April 6, 2009
STARKVILLE -- Finishing second doesn''t exist in Tavaris Tate''s vocabulary.
The goal for the Starkville High School senior sprinter is to win every race, whether it is the 100, 200 or 400 meters, or as a member of the 4x400 relay team.
Tate stepped up his competitive drive after finishing second to Ja''Vell Bullard in the 400 meters at the 2008 Nike Outdoor Nationals last June.
"Since then, my main focus was to come out on top," Tate said.
Tate did just that last month when he won the 400 at the Nike Indoor Nationals at the Reggie Lewis Track and Field Center in Boston. His time of 47.84 seconds helped him edge Clayton Parros (47.85).
Tate knew Parros was going to challenge him, so he didn''t look at it as just another meet.
"I knew he was the U.S. No. 1 on banked track and I was U.S. No. 1 on flat track, so the competition was going to be there," Tate said. "I had somebody to run to and something to run for."
Tate had the fastest time in the preliminaries and was seeded in the same heat as Parros, who was in front of Tate in the blocks, so Tate knew he had to get off to a fast start to make up the difference.
"I got out hard and it came down to the final stretch and the finish line," Tate said. "I was able to pull it out."
A.J. Holzherr, of the National Scholastic Sports Foundation and an organizer of the Nike Indoor and Outdoor Nationals, was impressed with Tate''s running ability, but he thought the character Tate displayed on the track following the race stood out even more.
"After they finished that race and (Parros) dove at the line, (Tate) went back and helped him up," Holzherr said. "He went over and extended his hand. Other kids, and I''ve seen it, they would just walk away. He''s not that way."
Russell Tate, who is Tavaris'' father and Amateur Athletic Union coach, has instilled the value of sportsmanship in his son.
Competing is very important to the Tates, but doing it the right way comes first.
"I try to teach him to be humble and understand without God it''s impossible to do anything," Russell Tate said.
Entering his senior year on the track team at Starkville High, Tavaris'' goal is to be the top 400 runner (indoor and outdoor) in the nation and to represent his school, the Golden Triangle area, and the state of Mississippi with class.
He took care of one of those when he edged Parros.
Russell Tate said his son''s accomplishment was the talk of Boston.
"Everyone was excited," Russell said. "I was very proud and the Lord bringing him through. Truly, it was an outstanding race."
Looking toward the late spring and summer, Tavaris has several events scheduled and wants to cut his time in the 400 to 45 seconds. He competed at the Meet of Champions over the weekend in Mobile, Ala., and will participate Friday and Saturday in an event sponsored by Nike and Taco Bell in Columbia, S.C.
Tate and the Yellow Jackets run down the stretch of the high school season with district, regional, and state meets through May 31.
Starkville track coach Cleveland Hudson always has been impressed with Tate''s work ethic and dedication. This year, he expects big things from Tate.
"I read and heard about him when he was a little kid," Hudson said. "I saw him in junior high and I was anticipating the time I would have the chance to get him. We got that opportunity and he surprised me as a 10th-grader how strong he was and how he could run. He did better than I thought he could."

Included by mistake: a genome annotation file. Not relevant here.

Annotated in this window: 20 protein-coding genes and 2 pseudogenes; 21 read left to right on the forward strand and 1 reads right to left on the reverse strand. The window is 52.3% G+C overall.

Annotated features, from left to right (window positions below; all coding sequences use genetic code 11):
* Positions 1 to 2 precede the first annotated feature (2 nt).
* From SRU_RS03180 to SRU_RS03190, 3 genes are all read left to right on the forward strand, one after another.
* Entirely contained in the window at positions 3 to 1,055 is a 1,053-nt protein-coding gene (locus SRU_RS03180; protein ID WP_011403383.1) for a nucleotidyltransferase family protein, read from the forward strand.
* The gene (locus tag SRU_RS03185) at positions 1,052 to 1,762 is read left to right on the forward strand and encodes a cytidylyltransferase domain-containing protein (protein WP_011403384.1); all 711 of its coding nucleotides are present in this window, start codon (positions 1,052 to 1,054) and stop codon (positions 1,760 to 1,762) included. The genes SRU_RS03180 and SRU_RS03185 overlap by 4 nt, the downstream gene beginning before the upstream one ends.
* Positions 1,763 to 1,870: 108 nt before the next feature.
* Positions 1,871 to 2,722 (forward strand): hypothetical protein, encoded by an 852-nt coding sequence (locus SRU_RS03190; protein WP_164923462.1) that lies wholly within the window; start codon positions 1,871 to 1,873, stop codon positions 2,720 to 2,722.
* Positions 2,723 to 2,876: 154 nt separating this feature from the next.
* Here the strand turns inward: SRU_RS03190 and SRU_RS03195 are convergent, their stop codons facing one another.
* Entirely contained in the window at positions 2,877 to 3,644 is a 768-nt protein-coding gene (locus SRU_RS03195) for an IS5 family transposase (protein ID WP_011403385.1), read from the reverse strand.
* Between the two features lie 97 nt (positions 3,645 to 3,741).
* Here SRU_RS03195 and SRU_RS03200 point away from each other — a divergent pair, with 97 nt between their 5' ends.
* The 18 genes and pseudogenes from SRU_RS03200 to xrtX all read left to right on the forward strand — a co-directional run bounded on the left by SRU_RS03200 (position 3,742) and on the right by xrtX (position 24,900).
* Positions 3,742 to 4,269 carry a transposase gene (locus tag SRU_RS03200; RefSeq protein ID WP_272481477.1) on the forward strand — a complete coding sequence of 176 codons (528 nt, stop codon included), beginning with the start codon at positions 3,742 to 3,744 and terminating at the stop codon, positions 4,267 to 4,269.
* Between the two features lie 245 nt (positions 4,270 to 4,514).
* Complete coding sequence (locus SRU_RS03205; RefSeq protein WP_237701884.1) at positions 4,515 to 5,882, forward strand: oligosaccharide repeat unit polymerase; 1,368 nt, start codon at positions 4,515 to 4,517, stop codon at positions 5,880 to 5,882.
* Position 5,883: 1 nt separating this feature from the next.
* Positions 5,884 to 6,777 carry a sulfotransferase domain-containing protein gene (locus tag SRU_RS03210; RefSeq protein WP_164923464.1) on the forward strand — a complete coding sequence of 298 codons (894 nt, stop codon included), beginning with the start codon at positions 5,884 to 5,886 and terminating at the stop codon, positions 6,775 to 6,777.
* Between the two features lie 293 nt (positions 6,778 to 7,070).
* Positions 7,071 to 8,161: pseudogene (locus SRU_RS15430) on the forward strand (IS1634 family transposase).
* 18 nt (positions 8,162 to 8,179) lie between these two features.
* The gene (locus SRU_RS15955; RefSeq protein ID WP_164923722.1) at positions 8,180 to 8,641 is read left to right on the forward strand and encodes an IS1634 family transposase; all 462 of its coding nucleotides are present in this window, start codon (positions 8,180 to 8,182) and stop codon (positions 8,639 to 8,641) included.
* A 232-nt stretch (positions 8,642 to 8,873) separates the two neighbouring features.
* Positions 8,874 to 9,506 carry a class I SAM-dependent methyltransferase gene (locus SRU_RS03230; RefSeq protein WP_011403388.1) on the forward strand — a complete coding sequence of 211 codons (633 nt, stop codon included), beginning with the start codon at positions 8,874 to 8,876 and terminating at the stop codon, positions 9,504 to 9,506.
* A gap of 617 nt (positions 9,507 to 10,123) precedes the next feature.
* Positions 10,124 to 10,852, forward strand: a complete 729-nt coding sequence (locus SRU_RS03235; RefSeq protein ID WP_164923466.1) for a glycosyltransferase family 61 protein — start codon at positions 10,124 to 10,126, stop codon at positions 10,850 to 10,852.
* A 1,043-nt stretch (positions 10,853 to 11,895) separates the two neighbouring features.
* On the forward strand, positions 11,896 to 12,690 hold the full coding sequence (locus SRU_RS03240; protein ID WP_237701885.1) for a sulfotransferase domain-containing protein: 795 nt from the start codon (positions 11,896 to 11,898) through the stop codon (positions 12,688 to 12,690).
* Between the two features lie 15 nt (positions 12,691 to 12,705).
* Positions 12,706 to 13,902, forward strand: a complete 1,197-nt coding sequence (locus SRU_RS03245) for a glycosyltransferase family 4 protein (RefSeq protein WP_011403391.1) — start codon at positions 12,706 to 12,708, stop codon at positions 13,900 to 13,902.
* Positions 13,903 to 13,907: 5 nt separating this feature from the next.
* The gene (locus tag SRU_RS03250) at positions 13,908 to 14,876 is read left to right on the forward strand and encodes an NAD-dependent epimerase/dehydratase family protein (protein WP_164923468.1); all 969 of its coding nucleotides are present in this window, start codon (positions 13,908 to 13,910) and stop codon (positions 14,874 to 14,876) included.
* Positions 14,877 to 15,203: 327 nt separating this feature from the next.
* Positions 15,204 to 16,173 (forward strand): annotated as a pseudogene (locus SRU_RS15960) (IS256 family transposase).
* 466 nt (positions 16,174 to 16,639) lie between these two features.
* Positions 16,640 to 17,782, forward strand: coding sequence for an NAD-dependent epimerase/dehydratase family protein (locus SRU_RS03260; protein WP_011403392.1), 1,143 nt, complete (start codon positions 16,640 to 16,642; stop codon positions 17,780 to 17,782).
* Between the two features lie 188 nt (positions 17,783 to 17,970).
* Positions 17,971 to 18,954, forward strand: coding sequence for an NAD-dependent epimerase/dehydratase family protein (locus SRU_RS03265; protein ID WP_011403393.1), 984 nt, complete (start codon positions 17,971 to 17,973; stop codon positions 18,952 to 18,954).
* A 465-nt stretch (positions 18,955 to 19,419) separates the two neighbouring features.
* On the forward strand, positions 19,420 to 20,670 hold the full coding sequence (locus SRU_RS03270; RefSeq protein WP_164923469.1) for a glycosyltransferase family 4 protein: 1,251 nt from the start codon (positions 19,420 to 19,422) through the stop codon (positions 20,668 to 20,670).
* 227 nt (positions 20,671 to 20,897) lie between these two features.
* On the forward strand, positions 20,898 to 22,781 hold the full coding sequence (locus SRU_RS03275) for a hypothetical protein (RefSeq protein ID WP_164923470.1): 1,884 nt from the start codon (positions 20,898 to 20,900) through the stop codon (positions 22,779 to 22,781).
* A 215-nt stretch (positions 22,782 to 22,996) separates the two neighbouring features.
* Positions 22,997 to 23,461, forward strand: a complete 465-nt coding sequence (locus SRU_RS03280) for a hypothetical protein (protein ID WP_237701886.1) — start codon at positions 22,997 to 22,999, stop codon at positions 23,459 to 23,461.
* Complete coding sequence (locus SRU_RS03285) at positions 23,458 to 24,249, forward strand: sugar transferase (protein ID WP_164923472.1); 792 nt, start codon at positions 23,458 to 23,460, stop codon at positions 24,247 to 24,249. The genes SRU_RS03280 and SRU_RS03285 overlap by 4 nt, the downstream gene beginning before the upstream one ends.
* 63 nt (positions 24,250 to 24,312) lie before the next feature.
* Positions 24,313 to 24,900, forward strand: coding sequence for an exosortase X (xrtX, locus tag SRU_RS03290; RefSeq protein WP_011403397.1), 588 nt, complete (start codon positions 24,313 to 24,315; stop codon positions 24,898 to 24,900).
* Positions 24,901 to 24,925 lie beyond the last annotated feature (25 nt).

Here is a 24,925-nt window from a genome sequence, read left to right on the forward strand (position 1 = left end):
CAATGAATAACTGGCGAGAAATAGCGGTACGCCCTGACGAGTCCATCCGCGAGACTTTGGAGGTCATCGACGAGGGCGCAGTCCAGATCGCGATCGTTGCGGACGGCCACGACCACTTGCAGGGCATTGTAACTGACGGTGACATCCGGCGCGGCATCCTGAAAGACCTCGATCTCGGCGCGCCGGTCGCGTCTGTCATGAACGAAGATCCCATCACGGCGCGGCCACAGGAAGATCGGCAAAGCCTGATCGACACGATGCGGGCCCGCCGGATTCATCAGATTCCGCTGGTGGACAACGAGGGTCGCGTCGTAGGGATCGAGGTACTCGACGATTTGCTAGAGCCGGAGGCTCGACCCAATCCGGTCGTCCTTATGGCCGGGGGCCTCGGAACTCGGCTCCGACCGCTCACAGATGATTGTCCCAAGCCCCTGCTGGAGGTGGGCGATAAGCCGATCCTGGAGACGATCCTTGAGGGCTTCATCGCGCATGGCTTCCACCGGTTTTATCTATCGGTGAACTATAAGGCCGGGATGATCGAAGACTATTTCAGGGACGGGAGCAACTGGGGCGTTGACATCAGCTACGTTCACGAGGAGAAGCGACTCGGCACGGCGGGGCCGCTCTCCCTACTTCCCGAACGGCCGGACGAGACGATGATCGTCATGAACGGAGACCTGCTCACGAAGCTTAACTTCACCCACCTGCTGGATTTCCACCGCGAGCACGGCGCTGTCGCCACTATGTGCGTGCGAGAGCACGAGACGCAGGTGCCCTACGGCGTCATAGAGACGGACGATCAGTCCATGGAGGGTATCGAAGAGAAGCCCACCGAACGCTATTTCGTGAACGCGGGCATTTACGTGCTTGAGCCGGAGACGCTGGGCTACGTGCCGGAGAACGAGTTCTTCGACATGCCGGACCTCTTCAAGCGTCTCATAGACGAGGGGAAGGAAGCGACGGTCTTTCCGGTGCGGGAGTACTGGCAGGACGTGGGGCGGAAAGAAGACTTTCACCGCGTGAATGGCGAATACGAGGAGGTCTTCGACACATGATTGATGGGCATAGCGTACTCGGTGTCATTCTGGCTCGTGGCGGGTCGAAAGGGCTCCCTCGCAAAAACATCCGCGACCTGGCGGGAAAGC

On May 30, Tate will compete in the 33rd annual Golden South Classic in Orlando, Fla. He then will move on to an event in Albuquerque, N.M., the Golden West in Sacramento, Calif., the Nike Outdoor Nationals in Greensboro, N.C., and the Junior National Trials in Eugene, Ore.
Tate hopes in Oregon to qualify for the USA Junior Team so he can take his skills to Trinidad.
"Hopefully, I''ll be running in Juniors in June," Tate said. "I''ve got a lot on my plate and I''m thanking God for everything He''s given me thus far, and I hope he continues to bless me."
Tate''s ultimate goal is to compete in the Olympics.
Steve Underwood, the senior editor and message board administrator for the national Web site DyeStat.com, said predicting potential from high school to college and beyond is an inexact science.
"Plenty of great high schoolers have become average collegians (and never Olympians) and, in turn, the Olympic teams are littered every four years with athletes who never finish in the top three in a high school national meet," Underwood said. "Look at the great 200 and 400 Olympic champion and world-record setter Michael Johnson. No one had heard of him in high school."
On the other hand, Underwood said the two best 400 runners in the world -- Jeremy Wariner and Lashawn Merritt -- were prep stars, and that might bode well for Tate.
For now, Underwood said Tate can be proud of what he has done.
"Tavaris may or may not continue to improve significantly and be an NCAA title contender and beyond," Underwood said. "For now, he''s the Nike Indoor champ, and since he was the fastest non-senior in the country last spring outdoors, you could make a decent argument that he''s the top 400 prep in the country until someone knocks him off or runs a lot faster."
Underwood said it will be important for Tate to find a college coach who can fine-tune his technique and bring him along.
Tate has received multiple offers from colleges, and he has narrowed his choices to Mississippi State and Texas A&M.
Holzherr said Tate needs to put a lot of thought into the next step of his career.
"He needs to make sure the next choice and new coaching relationship is one that''s in sync with his aspirations," Holzherr said. "You don''t pick someone who doesn''t have the same vision you do. I think they are making sure of a good decision."
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